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and it is a matter of justice. The attitude of the Government in tying themselves hand and foot is the height of folly. These amendments will mean that the Government will be compelled to put the interests of the country before doctrinaire considerations. I beg to move.

Lord Haskel: These amendments are exactly the reverse of Amendments Nos. 6 and 7. Those amendments concerned multiple rates by region, size of firm and so forth. In this group of amendments the noble Baroness is suggesting that the Secretary of State should have the right to make such exceptions.

My noble and learned friend Lord Falconer carefully explained that these exceptions are impractical and against the principles of the Bill. At this late hour, I do not wish to go over all the points which he made in explaining why they are impractical, but the same arguments apply in this case. The universality of the Bill is a source of its strength and we wish to maintain that. I do not see any pragmatic justification for sectoral exemptions, which is what the noble Baroness suggests. The amendments might be a recipe for confusion and uncertainty and there would not be the safety net which she suggests.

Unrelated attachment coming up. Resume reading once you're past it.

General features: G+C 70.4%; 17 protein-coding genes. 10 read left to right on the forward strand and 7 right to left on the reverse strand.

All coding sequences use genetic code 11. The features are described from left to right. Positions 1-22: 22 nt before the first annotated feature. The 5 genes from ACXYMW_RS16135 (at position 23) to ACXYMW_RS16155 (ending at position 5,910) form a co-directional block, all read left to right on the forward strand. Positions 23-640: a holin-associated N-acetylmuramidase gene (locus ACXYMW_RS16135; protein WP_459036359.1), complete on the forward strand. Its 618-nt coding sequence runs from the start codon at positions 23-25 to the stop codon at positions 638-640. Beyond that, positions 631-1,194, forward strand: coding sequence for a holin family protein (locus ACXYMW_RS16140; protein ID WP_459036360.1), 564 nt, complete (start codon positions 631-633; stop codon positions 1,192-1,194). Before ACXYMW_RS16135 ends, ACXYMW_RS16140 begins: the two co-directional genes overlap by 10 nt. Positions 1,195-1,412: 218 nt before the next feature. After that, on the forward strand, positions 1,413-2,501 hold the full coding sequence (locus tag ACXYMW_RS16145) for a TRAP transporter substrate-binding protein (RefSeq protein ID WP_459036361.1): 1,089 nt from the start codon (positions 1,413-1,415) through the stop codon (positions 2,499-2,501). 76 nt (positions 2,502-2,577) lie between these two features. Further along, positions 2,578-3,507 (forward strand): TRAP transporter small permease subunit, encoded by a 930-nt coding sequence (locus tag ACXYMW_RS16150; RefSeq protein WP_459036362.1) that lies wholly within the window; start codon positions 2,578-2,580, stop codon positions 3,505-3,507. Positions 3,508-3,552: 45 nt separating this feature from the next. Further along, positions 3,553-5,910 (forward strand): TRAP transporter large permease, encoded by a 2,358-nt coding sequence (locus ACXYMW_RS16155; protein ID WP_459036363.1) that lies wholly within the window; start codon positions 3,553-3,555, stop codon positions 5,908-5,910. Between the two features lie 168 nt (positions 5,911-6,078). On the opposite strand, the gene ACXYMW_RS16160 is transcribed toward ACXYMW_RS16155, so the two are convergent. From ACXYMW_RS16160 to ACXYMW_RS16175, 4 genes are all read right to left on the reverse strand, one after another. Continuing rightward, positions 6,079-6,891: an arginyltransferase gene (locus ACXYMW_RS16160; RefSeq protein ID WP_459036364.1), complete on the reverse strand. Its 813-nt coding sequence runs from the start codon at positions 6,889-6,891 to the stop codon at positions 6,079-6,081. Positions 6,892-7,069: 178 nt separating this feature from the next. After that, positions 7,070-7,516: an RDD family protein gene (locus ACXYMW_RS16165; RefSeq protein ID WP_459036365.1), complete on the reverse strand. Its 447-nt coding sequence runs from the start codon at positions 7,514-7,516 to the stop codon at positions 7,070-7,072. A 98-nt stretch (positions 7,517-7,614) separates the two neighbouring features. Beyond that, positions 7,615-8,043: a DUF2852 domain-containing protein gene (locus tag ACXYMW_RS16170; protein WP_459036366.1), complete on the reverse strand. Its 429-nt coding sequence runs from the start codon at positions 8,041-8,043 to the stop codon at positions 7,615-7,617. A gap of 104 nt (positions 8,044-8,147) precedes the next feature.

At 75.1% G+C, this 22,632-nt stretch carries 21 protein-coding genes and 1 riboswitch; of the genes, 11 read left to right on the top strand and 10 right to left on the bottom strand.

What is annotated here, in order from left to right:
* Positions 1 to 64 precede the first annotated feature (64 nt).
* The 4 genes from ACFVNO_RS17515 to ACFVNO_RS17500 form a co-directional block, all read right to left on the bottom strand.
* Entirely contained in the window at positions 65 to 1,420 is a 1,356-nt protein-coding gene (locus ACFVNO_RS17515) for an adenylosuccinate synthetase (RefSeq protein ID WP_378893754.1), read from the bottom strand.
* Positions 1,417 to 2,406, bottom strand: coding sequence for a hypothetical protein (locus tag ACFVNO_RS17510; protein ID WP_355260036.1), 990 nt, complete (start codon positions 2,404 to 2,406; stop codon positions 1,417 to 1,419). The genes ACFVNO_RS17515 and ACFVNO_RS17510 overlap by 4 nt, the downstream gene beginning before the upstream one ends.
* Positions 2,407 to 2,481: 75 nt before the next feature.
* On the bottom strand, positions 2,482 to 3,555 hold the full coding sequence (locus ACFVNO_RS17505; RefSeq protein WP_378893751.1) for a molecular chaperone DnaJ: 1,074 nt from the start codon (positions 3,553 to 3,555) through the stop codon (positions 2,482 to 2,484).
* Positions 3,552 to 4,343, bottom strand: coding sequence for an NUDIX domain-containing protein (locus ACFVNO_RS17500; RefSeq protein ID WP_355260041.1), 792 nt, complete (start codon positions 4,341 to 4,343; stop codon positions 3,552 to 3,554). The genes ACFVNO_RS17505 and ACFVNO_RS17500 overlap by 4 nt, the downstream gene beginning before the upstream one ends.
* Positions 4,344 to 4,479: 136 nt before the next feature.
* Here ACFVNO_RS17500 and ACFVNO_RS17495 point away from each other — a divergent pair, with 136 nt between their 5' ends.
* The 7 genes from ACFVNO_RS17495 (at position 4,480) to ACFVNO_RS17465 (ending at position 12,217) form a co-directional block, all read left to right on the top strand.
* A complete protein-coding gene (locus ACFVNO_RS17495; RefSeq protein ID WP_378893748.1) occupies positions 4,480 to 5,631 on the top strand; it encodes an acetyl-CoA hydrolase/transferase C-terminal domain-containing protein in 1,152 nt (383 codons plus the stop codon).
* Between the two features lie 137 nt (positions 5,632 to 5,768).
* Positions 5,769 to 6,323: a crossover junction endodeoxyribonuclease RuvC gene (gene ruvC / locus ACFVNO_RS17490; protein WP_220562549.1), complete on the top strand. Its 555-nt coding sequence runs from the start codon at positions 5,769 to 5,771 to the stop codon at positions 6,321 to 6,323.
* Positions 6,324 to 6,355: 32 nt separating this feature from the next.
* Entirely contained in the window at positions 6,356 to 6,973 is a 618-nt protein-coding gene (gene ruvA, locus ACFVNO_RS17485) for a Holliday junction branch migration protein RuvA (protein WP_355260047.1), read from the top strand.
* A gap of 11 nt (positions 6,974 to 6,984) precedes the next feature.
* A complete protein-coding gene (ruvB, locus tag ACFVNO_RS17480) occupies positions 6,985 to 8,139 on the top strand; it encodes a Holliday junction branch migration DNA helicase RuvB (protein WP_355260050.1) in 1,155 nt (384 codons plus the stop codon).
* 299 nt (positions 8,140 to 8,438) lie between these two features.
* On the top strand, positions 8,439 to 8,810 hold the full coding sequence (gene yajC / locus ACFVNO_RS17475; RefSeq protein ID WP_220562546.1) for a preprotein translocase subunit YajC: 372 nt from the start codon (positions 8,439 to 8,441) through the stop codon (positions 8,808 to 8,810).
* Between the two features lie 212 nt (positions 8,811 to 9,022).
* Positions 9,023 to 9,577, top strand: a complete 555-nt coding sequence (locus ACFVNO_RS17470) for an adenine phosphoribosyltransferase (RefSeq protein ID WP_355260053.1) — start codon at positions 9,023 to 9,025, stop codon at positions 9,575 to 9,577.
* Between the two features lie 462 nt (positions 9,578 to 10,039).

New sectors constantly emerge or combine with old sectors. Modern firms now encompass multi-sectoral activities, so how would it be possible for employers and workers to cope with a range of different sectoral rates? That is why we do not believe that it is right for the Secretary of State to have these powers.

I hope that with that explanation in mind, the noble Baroness will withdraw her amendment.

Baroness Miller of Hendon: I do not agree with the Minister, but I shall withdraw the amendments. We might well return to them at a later stage.

Amendment, by leave, withdrawn.

[Amendments Nos. 24 and 25 not moved.]